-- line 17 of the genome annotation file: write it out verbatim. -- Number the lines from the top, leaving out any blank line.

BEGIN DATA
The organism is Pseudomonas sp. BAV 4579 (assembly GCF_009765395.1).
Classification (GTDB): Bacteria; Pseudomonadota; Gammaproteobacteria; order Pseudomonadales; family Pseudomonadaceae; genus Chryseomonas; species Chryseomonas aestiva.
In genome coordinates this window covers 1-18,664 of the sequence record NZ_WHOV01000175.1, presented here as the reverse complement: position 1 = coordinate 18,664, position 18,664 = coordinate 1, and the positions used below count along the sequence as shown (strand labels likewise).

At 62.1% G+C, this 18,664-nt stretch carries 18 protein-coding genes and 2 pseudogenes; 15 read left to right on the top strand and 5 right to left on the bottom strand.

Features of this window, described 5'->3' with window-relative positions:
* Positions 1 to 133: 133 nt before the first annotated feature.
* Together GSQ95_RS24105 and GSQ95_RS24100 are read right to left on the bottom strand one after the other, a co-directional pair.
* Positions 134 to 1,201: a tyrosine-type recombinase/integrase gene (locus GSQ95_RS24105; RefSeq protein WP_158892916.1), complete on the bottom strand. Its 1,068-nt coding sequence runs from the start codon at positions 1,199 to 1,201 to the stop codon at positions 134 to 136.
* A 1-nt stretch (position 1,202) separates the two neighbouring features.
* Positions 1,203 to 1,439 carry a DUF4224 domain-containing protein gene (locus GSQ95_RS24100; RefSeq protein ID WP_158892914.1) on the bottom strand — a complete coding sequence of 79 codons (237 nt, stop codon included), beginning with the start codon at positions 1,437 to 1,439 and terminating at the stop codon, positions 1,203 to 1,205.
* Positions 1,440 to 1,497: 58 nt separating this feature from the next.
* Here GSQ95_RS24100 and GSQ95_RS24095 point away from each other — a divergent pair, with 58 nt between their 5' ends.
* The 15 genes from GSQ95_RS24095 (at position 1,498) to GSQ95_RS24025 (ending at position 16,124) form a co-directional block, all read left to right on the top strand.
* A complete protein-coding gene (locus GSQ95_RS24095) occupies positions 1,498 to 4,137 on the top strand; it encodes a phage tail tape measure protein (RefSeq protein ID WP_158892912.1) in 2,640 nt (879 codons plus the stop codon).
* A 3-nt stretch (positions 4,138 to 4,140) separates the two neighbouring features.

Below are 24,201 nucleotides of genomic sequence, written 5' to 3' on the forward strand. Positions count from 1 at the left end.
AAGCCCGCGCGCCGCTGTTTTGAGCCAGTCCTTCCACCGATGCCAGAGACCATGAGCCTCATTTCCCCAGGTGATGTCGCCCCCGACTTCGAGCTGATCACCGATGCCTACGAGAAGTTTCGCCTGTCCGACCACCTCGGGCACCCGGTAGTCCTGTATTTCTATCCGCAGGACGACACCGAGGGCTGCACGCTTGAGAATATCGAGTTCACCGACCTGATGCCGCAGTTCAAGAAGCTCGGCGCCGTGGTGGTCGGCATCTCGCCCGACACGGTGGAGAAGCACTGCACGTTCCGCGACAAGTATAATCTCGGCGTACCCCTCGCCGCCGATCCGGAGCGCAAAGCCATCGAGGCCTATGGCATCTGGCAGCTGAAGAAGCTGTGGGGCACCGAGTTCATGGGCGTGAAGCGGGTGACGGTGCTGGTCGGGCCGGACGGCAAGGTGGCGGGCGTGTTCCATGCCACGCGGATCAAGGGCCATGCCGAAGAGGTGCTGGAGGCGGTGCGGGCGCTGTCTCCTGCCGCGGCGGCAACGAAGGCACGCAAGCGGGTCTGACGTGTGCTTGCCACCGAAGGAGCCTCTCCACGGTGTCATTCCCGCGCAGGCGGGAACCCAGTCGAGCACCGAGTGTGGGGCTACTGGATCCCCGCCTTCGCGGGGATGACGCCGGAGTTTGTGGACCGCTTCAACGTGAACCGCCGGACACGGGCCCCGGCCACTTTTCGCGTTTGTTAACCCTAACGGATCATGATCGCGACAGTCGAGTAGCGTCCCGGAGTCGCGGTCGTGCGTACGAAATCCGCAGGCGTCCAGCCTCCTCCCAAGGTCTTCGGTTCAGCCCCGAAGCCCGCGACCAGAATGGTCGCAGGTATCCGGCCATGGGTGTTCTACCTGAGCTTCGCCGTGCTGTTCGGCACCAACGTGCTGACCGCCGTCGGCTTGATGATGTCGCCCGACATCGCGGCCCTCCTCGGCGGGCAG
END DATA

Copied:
AAGCCCGCGCGCCGCTGTTTTGAGCCAGTCCTTCCACCGATGCCAGAGACCATGAGCCTCATTTCCCCAGGTGATGTCGCCCCCGACTTCGAGCTGATCACCGATGCCTACGAGAAGTTTCGCCTGTCCGACCACCTCGGGCACCCGGTAGTCCTGTATTTCTATCCGCAGGACGACACCGAGGGCTGCACGCTTGAGAATATCGAGTTCACCGACCTGATGCCGCAGTTCAAGAAGCTCGGCGCCGTGGTGGTCGGCATCTCGCCCGACACGGTGGAGAAGCACTGCACGTTCCGCGACAAGTATAATCTCGGCGTACCCCTCGCCGCCGATCCGGAGCGCAAAGCCATCGAGGCCTATGGCATCTGGCAGCTGAAGAAGCTGTGGGGCACCGAGTTCATGGGCGTGAAGCGGGTGACGGTGCTGGTCGGGCCGGACGGCAAGGTGGCGGGCGTGTTCCATGCCACGCGGATCAAGGGCCATGCCGAAGAGGTGCTGGAGGCGGTGCGGGCGCTGTCTCCTGCCGCGGCGGCAACGAAGGCACGCAAGCGGGTCTGACGTGTGCTTGCCACCGAAGGAGCCTCTCCACGGTGTCATTCCCGCGCAGGCGGGAACCCAGTCGAGCACCGAGTGTGGGGCTACTGGATCCCCGCCTTCGCGGGGATGACGCCGGAGTTTGTGGACCGCTTCAACGTGAACCGCCGGACACGGGCCCCGGCCACTTTTCGCGTTTGTTAACCCTAACGGATCATGATCGCGACAGTCGAGTAGCGTCCCGGAGTCGCGGTCGTGCGTACGAAATCCGCAGGCGTCCAGCCTCCTCCCAAGGTCTTCGGTTCAGCCCCGAAGCCCGCGACCAGAATGGTCGCAGGTATCCGGCCATGGGTGTTCTACCTGAGCTTCGCCGTGCTGTTCGGCACCAACGTGCTGACCGCCGTCGGCTTGATGATGTCGCCCGACATCGCGGCCCTCCTCGGCGGGCAG